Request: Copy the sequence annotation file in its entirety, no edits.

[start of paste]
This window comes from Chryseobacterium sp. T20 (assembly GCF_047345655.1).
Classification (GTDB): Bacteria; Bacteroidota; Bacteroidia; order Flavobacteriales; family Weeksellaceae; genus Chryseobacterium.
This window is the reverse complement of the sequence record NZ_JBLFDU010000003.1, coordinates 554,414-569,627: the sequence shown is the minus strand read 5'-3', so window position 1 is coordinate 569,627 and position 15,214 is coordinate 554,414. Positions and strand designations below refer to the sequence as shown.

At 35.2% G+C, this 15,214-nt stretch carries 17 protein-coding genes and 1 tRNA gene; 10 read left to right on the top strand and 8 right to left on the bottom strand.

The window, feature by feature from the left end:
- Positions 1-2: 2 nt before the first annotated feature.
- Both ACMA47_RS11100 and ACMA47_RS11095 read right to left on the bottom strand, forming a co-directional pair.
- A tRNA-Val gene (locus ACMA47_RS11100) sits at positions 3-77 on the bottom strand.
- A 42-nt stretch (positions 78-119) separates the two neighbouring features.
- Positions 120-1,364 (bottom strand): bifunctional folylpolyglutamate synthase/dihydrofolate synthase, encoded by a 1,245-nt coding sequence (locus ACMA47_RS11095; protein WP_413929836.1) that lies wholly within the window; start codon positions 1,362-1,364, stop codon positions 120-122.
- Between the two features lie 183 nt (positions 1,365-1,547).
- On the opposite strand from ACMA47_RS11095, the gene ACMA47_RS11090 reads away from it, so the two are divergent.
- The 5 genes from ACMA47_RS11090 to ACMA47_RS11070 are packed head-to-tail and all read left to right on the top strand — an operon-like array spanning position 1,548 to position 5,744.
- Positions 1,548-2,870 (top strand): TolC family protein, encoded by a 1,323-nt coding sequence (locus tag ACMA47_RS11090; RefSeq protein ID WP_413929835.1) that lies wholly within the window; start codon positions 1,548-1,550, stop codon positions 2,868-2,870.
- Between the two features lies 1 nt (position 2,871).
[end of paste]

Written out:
This window comes from Chryseobacterium sp. T20 (assembly GCF_047345655.1).
Classification (GTDB): Bacteria; Bacteroidota; Bacteroidia; order Flavobacteriales; family Weeksellaceae; genus Chryseobacterium.
This window is the reverse complement of the sequence record NZ_JBLFDU010000003.1, coordinates 554,414-569,627: the sequence shown is the minus strand read 5'-3', so window position 1 is coordinate 569,627 and position 15,214 is coordinate 554,414. Positions and strand designations below refer to the sequence as shown.

At 35.2% G+C, this 15,214-nt stretch carries 17 protein-coding genes and 1 tRNA gene; 10 read left to right on the top strand and 8 right to left on the bottom strand.

The window, feature by feature from the left end:
- Positions 1-2: 2 nt before the first annotated feature.
- Both ACMA47_RS11100 and ACMA47_RS11095 read right to left on the bottom strand, forming a co-directional pair.
- A tRNA-Val gene (locus ACMA47_RS11100) sits at positions 3-77 on the bottom strand.
- A 42-nt stretch (positions 78-119) separates the two neighbouring features.
- Positions 120-1,364 (bottom strand): bifunctional folylpolyglutamate synthase/dihydrofolate synthase, encoded by a 1,245-nt coding sequence (locus ACMA47_RS11095; protein WP_413929836.1) that lies wholly within the window; start codon positions 1,362-1,364, stop codon positions 120-122.
- Between the two features lie 183 nt (positions 1,365-1,547).
- On the opposite strand from ACMA47_RS11095, the gene ACMA47_RS11090 reads away from it, so the two are divergent.
- The 5 genes from ACMA47_RS11090 to ACMA47_RS11070 are packed head-to-tail and all read left to right on the top strand — an operon-like array spanning position 1,548 to position 5,744.
- Positions 1,548-2,870 (top strand): TolC family protein, encoded by a 1,323-nt coding sequence (locus tag ACMA47_RS11090; RefSeq protein ID WP_413929835.1) that lies wholly within the window; start codon positions 1,548-1,550, stop codon positions 2,868-2,870.
- Between the two features lies 1 nt (position 2,871).